We live in a post-modern, post-Duchampian world, where technology allows us to reproduce almost anything, both artistic and personal. We can recreate concepts, and change arrangements and assemblage of artwork once it’s been ‘collected’. However, when this is done without artistic permission and consent, it brings us to a very stimulating discussion in the age of the NFT: what are the ethics and when is not okay to do this?
On January 15, photographer Dayanita Singh caused a flutter on Instagram when she questioned (good-naturedly) Mumbai-based interior designer Ravi Vazirani for making copies of her Box of Shedding artwork — one of only five unbound books that she made, each with 30 image cards held together in a wooden structure — and displaying it in his client’s home. Imitation may be the sincerest form of flattery, but she wasn’t flattered. (While the display of an artwork is separate from copyright, it must not hinder the work’s integrity or compromise its intention.)
While Vazirani did not comment when The Hindu Weekend contacted him, he did immediately respond to Singh, taking down his post and making the required changes. “The problem is not the display; that is totally the collector’s prerogative. But to alter the artwork? To make copies of it? That’s the problem,” Singh shares. “However, in this case, I believe they actually did not realise what they were doing; they just got carried away.”
If Raja Ravi Varma’s oleographic press (started in Ghatkopar, Bombay, by the artist in 1894 to print copies of his work for mass consumption) has taught us anything, it is that to bring fine art into the realm of popular culture is perhaps the best way to make an artist a household name. However, not all artists are comfortable lending their imagery — or, if they do it, they would like to go through their parent gallery supervising the production.
So we asked a few from the art world to weigh in:
Photographer and writer
“Dayanita’s artwork allows you to change the front cover, if you own two boxes, which means she has given her audience/collectors the freedom to collaborate. But collaboration is not to change the entire concept of an artist’s work. She has created the box so that her images can be viewed one at a time. It is a collection presented as a single object. Collectors would not dream of buying an art installation and breaking it up into pieces, or duplicating and displaying it. This would hold true whether or not they understood the concept behind it. So does this [Vazirani’s project] indicate that photography is not considered serious ‘art’? I would argue that there is still a feeling of ‘less than’ that exists about photography, fuelled by the proliferation of images, amongst other factors, and that is something that needs to change.”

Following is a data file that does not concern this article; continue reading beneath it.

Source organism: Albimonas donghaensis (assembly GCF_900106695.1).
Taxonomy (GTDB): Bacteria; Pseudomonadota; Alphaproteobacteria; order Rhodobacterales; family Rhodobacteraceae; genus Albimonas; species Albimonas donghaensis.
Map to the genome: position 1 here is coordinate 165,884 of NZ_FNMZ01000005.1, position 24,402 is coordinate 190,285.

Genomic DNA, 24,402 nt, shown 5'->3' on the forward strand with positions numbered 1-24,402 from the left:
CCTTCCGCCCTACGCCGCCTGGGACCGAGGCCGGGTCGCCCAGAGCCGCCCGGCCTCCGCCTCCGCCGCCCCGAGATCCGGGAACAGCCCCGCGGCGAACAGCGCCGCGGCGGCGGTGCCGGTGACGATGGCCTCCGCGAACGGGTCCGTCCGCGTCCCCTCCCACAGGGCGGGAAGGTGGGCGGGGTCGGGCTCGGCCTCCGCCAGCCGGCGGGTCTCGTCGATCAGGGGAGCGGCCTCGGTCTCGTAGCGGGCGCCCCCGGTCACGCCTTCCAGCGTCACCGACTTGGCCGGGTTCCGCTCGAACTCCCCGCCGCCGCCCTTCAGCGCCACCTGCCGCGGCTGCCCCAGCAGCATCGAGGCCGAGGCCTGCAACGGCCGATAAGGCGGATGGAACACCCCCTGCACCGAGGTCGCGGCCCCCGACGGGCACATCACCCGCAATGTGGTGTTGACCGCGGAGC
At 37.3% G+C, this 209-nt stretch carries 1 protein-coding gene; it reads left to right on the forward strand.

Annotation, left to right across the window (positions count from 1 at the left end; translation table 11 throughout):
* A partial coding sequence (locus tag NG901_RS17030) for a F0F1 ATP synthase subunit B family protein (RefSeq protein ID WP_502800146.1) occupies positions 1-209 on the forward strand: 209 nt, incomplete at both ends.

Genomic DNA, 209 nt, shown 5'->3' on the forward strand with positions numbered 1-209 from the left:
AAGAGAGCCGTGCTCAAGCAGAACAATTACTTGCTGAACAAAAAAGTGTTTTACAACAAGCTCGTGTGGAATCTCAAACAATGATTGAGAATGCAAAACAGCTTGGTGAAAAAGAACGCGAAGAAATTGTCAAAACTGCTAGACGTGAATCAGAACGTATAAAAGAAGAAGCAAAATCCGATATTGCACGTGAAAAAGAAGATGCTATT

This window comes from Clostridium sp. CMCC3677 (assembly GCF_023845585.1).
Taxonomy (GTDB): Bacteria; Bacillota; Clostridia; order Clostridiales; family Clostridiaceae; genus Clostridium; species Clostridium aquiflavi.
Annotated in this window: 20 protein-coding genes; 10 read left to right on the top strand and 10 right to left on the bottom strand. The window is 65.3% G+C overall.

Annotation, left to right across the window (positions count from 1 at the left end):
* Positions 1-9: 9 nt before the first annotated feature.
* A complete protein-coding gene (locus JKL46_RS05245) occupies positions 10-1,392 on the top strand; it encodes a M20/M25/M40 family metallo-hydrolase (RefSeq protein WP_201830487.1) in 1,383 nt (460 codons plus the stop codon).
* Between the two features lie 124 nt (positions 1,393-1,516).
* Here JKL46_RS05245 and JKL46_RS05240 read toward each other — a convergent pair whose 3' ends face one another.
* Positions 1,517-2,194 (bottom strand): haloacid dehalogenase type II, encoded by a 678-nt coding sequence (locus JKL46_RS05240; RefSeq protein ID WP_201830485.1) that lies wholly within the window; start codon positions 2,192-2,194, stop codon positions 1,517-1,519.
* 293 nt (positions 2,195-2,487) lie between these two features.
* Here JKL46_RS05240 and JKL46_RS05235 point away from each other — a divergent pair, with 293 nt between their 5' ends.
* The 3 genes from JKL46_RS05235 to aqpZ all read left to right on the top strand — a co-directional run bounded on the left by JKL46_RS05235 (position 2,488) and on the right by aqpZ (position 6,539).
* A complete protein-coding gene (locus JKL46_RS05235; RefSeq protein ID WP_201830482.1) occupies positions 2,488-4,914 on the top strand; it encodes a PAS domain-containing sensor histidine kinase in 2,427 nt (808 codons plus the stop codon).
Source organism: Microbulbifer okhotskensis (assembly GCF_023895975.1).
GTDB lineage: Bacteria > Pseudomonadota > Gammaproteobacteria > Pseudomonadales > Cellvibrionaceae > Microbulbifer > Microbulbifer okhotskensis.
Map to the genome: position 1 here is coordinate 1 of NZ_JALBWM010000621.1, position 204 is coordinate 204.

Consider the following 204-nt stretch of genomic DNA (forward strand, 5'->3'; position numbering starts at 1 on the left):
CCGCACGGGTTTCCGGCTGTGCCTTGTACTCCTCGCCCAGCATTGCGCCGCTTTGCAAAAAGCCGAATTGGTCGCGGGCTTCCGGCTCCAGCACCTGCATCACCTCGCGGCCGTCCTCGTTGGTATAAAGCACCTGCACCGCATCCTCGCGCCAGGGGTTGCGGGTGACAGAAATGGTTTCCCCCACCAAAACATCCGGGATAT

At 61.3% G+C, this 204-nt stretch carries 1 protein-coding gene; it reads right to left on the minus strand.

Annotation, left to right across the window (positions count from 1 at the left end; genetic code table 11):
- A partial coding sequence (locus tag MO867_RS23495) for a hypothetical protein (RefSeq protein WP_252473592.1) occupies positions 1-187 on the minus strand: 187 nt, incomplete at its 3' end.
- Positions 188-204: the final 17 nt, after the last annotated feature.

Director, Vadehra Art Gallery
“The display of artworks as far as possible should be done in consultation with the artist. It could sometimes be as simple as a diptych painting that is meant to be hung together. If an artist intends for a work to be installed in a certain way, it is the right and respectful thing to do. Also, the copyright of images always stays with the artist, even if they are not alive anymore. Permissions need to be taken for the reproduction of images, whether in print or for use in art memorabilia [the gallery’s shop sells products like limited edition prints, cushion covers, books and calendars]. If the artist is not around, then we ask the family or trust.”
Independent photographer and founder of Art Dose
“I am all for allowing folks to experiment with imagery in different formats and mediums — and the display of the artwork can be the prerogative of the collector — but the intellectual property rights of artists and copyright laws have to be respected [in India, the copyright law is valid for 50 years, after which, unless the image is copyrighted to a particular person or association, anyone is free to use the image].”
Curator-Director, Art Centrix Space; shealso works in interiors
“While installing an assemblage or an installation at a client’s, I inform the artist and we do a conference call. In some cases, the artist has even travelled down to install the work themselves. After all, it is a signed work and not just a ‘design element’, and we have never encountered a problem since communication and consent is inherent to the process.”